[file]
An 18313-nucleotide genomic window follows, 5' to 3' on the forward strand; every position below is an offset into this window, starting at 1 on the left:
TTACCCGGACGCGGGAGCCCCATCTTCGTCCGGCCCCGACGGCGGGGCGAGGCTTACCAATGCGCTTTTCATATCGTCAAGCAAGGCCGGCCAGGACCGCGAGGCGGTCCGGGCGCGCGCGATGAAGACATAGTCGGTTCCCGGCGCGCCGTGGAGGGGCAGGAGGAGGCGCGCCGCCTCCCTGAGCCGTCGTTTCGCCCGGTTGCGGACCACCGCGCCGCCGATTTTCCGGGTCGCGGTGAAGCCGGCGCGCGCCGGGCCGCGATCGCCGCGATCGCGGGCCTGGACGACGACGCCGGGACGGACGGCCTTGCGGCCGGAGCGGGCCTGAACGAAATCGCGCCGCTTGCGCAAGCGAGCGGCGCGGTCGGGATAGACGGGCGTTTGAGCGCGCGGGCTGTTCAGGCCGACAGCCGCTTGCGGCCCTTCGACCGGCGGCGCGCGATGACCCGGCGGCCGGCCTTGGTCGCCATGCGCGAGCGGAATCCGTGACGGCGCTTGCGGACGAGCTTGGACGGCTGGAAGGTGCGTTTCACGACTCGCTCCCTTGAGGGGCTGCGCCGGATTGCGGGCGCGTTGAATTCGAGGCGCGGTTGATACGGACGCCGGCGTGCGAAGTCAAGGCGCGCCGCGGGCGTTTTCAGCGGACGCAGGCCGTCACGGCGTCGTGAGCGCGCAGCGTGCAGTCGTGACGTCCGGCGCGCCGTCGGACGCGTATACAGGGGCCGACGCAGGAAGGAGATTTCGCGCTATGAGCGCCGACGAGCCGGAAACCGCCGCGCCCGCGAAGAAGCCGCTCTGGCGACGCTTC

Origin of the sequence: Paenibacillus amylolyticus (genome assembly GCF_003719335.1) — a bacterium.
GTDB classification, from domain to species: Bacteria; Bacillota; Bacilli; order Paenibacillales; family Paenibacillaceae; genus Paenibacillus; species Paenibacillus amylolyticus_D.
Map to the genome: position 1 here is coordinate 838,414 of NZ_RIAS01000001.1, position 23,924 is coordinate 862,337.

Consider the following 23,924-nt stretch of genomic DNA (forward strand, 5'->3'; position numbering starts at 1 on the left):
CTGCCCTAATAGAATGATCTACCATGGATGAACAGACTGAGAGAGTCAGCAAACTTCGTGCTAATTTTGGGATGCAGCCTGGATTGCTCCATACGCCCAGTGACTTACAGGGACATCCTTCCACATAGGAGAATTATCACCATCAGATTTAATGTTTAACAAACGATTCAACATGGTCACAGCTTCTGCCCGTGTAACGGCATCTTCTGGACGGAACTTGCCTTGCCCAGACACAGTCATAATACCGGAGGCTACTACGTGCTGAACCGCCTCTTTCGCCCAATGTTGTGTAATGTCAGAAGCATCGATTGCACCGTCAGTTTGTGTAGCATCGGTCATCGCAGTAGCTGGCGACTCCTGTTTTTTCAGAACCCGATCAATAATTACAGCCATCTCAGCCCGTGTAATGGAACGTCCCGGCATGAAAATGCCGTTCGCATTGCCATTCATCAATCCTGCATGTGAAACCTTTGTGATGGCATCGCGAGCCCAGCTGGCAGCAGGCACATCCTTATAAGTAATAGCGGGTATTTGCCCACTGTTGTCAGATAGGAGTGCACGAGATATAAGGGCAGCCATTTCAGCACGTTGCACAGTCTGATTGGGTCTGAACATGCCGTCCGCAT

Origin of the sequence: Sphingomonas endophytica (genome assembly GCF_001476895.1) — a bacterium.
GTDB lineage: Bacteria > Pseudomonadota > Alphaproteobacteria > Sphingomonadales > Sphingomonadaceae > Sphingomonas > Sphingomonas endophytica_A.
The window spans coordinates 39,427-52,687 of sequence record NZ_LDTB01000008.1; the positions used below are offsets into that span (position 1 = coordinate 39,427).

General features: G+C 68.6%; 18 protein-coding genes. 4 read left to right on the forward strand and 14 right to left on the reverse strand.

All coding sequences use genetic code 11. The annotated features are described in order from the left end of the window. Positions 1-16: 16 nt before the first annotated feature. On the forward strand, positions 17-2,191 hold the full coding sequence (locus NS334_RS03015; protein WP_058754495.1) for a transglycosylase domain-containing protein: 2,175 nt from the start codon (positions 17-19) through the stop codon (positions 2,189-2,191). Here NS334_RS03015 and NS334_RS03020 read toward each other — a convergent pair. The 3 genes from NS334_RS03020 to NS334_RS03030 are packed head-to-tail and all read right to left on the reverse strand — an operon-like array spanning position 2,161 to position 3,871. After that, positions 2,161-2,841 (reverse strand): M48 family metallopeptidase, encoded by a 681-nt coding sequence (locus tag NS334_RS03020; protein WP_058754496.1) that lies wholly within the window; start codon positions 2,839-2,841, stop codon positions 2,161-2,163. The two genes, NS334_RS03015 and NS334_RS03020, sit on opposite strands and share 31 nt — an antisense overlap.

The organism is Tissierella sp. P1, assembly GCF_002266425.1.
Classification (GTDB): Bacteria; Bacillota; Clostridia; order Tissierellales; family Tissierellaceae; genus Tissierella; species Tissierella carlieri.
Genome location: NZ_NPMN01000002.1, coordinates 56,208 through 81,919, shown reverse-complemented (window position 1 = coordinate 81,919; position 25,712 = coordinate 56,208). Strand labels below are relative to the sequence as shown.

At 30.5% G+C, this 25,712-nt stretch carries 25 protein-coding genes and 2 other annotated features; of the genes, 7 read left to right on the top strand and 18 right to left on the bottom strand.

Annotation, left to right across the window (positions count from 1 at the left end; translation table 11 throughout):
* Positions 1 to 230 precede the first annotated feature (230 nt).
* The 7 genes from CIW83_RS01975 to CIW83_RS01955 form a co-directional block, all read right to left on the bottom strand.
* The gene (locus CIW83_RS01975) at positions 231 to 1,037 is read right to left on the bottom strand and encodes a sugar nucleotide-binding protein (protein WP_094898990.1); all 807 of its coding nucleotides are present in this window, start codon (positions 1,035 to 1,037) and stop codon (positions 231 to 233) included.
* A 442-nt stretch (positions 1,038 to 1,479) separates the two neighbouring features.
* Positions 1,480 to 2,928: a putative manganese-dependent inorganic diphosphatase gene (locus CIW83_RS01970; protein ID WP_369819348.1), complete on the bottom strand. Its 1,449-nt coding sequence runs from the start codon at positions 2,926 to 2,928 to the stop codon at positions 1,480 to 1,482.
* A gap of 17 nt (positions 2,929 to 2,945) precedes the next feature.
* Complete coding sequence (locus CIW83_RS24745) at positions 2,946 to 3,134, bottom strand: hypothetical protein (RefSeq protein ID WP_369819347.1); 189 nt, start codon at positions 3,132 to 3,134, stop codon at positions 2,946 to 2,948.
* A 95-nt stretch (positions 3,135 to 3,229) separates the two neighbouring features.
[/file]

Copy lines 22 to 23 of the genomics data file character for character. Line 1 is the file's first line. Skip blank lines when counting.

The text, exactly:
* Positions 1,480 to 2,928: a putative manganese-dependent inorganic diphosphatase gene (locus CIW83_RS01970; protein ID WP_369819348.1), complete on the bottom strand. Its 1,449-nt coding sequence runs from the start codon at positions 2,926 to 2,928 to the stop codon at positions 1,480 to 1,482.
* A gap of 17 nt (positions 2,929 to 2,945) precedes the next feature.